And I'm willing, I'm wanting, I'm waiting to date him

There's only one problem. I can't find him.

Where are these wonderful, mythical, open minded guys? How do I meet them?

There are thousands of single yeshiva boys at Mir, hundreds more at Chevron. In Gruss, the Israel branch of the YU kollel, there are three single guys. That's right, three. (And I can't even get to those ones. So if anyone has any leads...)

There are almost no "modern" guys in Israel. Not above the age of nineteen that is. They come to yeshiva here for a year or two, and then they go back to the States, to college. If they ever return, it's as one half of a young married couple.

I could move to New York, hunt them down in their home habitat. But I want to live in Israel, so dating guys in Chutz LeAretz just doesn't seem like such a smart move. Meanwhile I'm left with the guys who are here, in the same country as me.

I grew up in Israel, went through the Chareidi educational system, mixed in the Chareidi world. My friends married guys from "black Yeshivas"; their husbands are now suggesting friends from the same yeshivas. They tell me the boys are "open minded", but usually that means that they "don't object" to me learning to drive, or that they watch movies in Bein Hazmanim. To me open minded encompasses a lot more than that.

I don't know if modern, open minded, guys exist in Israel. Perhaps it's a brand peculiar to abroad. True, in Israel there is Dati Leumi society, but that comes with different ideals, beliefs, Hashkafas. I wouldn't fit in there. There's no Yeshiva University style middle ground here.

There are some individual families living in Anglo Ghettos in Ramat Beit Shemesh and Har Nof. But I don't know what happens to their sons, their students. I haven't managed to find them.

Meanwhile I keep trying, with the only type of boys I'm ever suggested; boys from Mir, and Chevron, and Ateret. Boys in suits, and big black hats.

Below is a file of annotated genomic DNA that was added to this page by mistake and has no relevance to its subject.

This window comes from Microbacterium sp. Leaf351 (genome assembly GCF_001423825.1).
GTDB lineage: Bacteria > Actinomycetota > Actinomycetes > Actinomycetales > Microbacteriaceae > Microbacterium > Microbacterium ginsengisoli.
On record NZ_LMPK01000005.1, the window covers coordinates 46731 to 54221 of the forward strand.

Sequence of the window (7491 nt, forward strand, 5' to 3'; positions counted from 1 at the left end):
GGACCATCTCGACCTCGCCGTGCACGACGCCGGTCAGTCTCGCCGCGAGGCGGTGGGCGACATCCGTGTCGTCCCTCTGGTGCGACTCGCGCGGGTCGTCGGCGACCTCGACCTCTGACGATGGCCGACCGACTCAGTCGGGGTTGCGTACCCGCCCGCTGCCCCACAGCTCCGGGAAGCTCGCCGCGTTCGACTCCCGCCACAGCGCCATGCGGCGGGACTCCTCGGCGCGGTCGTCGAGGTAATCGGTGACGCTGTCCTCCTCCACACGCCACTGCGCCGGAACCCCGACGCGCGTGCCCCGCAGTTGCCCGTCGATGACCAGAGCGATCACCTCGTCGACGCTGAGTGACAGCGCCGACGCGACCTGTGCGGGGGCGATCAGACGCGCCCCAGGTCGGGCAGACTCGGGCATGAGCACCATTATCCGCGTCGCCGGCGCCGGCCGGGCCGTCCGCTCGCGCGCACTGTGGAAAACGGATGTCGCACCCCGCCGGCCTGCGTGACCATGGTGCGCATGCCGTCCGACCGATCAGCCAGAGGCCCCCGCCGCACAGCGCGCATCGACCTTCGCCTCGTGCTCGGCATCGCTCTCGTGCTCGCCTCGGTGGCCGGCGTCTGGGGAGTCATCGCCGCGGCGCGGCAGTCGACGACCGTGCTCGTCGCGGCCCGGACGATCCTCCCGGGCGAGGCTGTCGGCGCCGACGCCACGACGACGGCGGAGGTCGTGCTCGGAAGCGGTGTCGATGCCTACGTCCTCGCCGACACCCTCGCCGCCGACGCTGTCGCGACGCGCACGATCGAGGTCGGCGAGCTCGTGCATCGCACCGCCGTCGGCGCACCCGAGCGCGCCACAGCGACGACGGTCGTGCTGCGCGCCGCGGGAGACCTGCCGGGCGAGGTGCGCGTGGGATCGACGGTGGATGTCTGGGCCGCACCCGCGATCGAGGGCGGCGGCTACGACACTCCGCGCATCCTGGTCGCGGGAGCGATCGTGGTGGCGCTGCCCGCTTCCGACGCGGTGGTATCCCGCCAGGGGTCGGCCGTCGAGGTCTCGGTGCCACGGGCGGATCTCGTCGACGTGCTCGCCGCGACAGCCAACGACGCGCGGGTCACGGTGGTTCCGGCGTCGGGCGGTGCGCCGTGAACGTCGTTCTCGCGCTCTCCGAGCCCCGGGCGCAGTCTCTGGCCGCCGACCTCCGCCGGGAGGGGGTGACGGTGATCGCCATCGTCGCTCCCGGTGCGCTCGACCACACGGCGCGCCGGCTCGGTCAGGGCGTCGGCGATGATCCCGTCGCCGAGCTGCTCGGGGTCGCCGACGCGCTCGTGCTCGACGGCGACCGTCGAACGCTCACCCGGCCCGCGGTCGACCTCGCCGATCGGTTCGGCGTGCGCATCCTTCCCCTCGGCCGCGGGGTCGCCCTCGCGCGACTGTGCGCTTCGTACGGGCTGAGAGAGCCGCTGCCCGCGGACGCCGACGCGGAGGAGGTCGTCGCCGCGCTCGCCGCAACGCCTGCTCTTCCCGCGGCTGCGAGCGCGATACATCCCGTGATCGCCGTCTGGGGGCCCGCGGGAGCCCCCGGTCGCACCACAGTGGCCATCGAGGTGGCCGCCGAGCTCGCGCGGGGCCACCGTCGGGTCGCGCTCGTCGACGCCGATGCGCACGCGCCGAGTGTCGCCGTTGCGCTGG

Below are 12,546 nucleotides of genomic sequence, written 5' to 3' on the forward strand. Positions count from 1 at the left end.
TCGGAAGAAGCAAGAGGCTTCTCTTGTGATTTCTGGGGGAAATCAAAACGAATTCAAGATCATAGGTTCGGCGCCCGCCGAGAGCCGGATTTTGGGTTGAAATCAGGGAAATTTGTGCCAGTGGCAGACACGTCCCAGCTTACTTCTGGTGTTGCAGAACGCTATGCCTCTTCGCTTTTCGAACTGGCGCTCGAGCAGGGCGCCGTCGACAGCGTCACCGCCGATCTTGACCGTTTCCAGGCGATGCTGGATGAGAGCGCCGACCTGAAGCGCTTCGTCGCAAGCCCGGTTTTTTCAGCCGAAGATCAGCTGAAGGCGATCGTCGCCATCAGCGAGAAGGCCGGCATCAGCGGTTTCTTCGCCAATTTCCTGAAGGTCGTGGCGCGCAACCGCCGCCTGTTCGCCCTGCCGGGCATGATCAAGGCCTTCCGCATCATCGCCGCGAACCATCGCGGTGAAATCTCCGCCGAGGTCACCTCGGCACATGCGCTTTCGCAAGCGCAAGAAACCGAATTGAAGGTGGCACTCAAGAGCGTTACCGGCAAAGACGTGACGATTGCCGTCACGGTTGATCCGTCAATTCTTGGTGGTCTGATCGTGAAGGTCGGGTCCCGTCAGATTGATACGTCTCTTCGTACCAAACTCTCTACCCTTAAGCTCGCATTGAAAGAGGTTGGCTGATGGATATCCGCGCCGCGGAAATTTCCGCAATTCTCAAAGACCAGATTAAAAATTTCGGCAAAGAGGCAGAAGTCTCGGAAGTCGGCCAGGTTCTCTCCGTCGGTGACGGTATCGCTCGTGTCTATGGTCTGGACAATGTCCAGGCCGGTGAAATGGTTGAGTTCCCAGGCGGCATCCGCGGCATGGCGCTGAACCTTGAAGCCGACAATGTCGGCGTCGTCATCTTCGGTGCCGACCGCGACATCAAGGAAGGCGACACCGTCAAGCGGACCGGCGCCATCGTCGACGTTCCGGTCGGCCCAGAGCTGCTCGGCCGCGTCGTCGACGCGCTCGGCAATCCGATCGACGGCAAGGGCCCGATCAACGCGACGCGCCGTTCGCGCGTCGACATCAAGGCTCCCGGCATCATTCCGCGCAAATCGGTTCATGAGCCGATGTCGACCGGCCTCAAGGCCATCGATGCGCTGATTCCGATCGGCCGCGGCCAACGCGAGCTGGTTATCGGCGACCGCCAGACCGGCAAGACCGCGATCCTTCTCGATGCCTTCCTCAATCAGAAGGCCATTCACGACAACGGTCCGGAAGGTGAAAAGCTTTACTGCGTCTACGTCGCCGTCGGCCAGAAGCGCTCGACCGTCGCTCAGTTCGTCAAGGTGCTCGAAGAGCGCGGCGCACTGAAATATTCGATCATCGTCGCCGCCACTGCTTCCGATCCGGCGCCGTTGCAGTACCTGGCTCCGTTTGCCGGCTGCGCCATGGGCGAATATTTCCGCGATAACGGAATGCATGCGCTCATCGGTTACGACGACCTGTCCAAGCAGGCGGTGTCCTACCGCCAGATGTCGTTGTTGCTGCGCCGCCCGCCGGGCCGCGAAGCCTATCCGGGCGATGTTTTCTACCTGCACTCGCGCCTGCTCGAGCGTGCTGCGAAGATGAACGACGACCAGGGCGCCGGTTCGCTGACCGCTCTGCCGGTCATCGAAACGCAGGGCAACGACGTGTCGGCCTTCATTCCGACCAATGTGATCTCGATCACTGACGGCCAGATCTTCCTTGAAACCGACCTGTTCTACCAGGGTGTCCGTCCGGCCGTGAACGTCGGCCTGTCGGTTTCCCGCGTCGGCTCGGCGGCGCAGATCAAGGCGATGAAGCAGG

So if you think I need a more modern guy, fine, great. Find me one.

Tuesday, April 13, 2010

A Pesach Story

She screamed JAP, Jewish American Princess, from the flat suede pumps to the black taffeta rosette clipping back blonde strands of hair. She walked with poise, too; heading directly to the table in the centre of the room.

Raizl watched the girl pile a plate high with cakes, selecting slices from each tray, layers of chocolate and mousse. She stifled feelings of annoyance. That little girl was acting as if she owned the place. She could only be nine, or ten, years old. Yet she strode around like a little queen.

"She's only a child", Raizl told herself, but still the feelings came.

Hatred was too harsh a word. Raizl kept track of the girl, as she circled the hotel dining room, backwards and forwards between tables, fetching drinks and desserts, bearing bounty back to the table where her family must be sitting.

Resentment, perhaps. Yes, that was closer to the truth. Raizl resented the girl, with her perfect outfit and complete confidence. Raizl was a grown up now, a married woman, but still, she would never possess that self assurance. To have it, you had to be born with it, to it, to that life.

Raizl didn't belong here. Others thought she did. She managed to fool them. After years of trial and error, she'd learned. What to wear, what to say, where to go, who to know.

But then she saw that little girl, bred from the birth with everything, only a child, but already educated in all of societies standards. She saw her, and remembered what she was lacking, what she'd missed out on, what she'd never have. And she tried not to be jealous.
___________

She recognized her by the flower. This time it was brown velvet, matching the brown pleated jumper dress. Raizl could see only her back, since the girl stood right by the Mechitza, in the center of the front row. Raizl always chose seats in the rear, by the side.

The moment approached, that time that Raizl had been half dreading, half waiting for; sadness mixed with sweetness.

The reading of the Torah ended. Around her women streamed out of the makeshift Shul, murmuring words of apology as they slipped passed her, pushing forward the chairs in front, while Raizl stood firmly in place, avoiding their eyes, not wanting to see what she might find in their gazes- Pity perhaps? Or relief that they were not in her place?